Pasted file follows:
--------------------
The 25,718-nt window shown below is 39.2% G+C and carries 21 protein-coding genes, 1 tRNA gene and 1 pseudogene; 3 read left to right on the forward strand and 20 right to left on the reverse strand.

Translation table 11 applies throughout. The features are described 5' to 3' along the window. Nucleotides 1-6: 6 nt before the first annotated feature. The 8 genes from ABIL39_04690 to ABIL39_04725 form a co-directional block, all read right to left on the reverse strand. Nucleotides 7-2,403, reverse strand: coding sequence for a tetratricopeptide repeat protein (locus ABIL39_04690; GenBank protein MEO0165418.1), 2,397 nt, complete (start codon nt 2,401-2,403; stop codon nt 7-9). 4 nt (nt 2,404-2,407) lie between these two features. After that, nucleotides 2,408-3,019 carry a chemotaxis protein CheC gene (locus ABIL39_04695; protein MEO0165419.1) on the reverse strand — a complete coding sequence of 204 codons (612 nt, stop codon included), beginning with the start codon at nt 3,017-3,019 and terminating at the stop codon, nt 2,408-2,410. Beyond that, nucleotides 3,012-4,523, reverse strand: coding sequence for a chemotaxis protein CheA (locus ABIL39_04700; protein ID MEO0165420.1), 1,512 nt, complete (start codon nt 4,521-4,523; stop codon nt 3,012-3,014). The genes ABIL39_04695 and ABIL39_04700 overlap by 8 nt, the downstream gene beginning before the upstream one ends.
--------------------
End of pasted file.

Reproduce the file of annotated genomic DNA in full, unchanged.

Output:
The 25,718-nt window shown below is 39.2% G+C and carries 21 protein-coding genes, 1 tRNA gene and 1 pseudogene; 3 read left to right on the forward strand and 20 right to left on the reverse strand.

Translation table 11 applies throughout. The features are described 5' to 3' along the window. Nucleotides 1-6: 6 nt before the first annotated feature. The 8 genes from ABIL39_04690 to ABIL39_04725 form a co-directional block, all read right to left on the reverse strand. Nucleotides 7-2,403, reverse strand: coding sequence for a tetratricopeptide repeat protein (locus ABIL39_04690; GenBank protein MEO0165418.1), 2,397 nt, complete (start codon nt 2,401-2,403; stop codon nt 7-9). 4 nt (nt 2,404-2,407) lie between these two features. After that, nucleotides 2,408-3,019 carry a chemotaxis protein CheC gene (locus ABIL39_04695; protein MEO0165419.1) on the reverse strand — a complete coding sequence of 204 codons (612 nt, stop codon included), beginning with the start codon at nt 3,017-3,019 and terminating at the stop codon, nt 2,408-2,410. Beyond that, nucleotides 3,012-4,523, reverse strand: coding sequence for a chemotaxis protein CheA (locus ABIL39_04700; protein ID MEO0165420.1), 1,512 nt, complete (start codon nt 4,521-4,523; stop codon nt 3,012-3,014). The genes ABIL39_04695 and ABIL39_04700 overlap by 8 nt, the downstream gene beginning before the upstream one ends.